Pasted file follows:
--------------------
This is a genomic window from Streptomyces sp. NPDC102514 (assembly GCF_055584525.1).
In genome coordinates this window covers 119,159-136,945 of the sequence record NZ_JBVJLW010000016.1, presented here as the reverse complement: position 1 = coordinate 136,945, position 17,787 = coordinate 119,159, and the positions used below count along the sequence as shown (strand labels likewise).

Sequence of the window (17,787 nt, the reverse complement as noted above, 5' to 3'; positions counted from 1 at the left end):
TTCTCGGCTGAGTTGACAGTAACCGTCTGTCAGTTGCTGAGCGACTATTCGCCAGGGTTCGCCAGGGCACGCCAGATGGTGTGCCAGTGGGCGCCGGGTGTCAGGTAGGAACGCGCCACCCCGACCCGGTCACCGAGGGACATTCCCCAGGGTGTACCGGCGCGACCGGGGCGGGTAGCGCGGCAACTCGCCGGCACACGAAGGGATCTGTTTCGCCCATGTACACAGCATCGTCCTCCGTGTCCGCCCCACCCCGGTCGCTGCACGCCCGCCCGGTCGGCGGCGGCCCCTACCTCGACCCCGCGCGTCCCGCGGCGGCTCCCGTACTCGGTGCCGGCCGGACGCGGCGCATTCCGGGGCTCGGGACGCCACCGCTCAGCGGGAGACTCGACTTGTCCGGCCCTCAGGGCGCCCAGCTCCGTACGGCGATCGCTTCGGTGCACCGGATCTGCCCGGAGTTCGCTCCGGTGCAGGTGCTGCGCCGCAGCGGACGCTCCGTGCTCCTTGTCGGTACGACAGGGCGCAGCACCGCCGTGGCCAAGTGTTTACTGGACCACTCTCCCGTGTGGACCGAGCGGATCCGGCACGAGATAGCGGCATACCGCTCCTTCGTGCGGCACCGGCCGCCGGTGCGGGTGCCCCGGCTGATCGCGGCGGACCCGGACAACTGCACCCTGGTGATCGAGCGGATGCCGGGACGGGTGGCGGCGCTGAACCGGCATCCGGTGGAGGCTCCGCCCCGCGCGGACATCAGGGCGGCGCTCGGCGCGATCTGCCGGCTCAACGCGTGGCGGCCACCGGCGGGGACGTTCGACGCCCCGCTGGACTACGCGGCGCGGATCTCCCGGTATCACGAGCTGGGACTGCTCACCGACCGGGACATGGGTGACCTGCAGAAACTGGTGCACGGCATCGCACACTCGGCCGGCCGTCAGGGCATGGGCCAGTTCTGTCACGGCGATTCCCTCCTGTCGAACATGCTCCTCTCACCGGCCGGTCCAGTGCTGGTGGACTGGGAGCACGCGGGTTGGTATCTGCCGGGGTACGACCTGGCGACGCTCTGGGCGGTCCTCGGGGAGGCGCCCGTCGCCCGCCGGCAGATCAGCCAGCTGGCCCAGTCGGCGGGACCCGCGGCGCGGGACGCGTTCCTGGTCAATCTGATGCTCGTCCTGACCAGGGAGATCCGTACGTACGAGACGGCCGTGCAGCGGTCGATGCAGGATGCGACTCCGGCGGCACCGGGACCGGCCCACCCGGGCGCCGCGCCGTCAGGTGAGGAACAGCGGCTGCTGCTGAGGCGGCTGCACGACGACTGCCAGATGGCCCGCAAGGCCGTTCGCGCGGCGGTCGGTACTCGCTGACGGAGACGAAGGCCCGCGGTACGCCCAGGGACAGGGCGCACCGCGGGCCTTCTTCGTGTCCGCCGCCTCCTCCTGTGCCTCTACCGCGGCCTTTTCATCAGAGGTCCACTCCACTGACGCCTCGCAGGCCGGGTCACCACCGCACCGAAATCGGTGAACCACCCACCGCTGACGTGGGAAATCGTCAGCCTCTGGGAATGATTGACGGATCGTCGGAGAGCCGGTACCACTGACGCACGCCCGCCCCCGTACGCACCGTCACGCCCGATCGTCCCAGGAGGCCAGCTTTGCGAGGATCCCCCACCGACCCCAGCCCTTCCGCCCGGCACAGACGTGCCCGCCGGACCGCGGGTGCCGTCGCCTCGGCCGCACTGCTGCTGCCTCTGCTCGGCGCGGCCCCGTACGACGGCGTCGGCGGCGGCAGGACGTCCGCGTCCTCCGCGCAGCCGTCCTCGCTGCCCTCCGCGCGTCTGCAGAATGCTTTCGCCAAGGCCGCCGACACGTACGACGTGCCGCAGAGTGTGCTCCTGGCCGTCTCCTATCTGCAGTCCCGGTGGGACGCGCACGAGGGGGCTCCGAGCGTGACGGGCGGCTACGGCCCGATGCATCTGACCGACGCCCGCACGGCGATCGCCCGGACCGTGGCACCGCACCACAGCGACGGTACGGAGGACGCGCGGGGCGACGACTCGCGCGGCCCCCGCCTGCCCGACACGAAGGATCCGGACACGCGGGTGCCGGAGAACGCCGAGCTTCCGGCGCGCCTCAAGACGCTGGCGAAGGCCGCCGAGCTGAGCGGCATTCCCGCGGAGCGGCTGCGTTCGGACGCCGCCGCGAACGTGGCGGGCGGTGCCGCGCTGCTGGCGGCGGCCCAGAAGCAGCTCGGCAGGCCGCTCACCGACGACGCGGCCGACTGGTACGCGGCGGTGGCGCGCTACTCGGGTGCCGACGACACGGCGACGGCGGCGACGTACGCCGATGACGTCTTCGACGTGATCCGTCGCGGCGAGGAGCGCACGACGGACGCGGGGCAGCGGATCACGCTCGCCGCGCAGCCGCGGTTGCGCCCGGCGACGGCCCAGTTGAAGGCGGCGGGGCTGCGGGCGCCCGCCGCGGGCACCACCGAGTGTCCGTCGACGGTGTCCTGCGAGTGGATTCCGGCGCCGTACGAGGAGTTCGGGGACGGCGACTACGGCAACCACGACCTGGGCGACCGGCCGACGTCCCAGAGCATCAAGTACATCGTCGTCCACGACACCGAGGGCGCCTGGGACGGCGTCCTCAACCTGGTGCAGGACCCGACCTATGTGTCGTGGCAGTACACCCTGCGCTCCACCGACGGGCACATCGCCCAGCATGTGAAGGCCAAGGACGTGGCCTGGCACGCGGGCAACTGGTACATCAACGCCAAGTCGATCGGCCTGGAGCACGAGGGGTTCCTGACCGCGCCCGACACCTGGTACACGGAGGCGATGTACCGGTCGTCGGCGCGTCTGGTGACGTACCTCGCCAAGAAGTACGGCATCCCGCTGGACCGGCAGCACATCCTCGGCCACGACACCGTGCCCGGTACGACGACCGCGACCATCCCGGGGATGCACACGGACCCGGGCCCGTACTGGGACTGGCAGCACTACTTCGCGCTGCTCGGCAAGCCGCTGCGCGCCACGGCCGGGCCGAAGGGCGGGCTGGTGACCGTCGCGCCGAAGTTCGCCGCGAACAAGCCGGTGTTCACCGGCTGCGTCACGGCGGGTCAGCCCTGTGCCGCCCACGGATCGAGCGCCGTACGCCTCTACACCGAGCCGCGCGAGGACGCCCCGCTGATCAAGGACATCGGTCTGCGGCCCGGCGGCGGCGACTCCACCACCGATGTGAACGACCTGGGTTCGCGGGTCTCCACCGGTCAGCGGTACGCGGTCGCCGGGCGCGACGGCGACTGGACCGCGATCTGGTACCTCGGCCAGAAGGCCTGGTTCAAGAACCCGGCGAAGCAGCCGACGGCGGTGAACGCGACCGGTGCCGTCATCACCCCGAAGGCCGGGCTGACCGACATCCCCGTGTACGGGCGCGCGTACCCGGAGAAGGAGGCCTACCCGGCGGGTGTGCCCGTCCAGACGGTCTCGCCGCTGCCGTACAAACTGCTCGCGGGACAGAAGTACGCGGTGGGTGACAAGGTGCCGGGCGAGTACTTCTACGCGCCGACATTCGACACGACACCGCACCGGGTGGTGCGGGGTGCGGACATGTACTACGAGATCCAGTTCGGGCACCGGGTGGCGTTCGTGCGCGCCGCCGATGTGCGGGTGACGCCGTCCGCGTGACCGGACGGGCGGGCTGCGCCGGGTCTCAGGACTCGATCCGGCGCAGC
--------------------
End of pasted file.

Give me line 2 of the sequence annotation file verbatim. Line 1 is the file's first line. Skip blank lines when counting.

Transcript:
In genome coordinates this window covers 119,159-136,945 of the sequence record NZ_JBVJLW010000016.1, presented here as the reverse complement: position 1 = coordinate 136,945, position 17,787 = coordinate 119,159, and the positions used below count along the sequence as shown (strand labels likewise).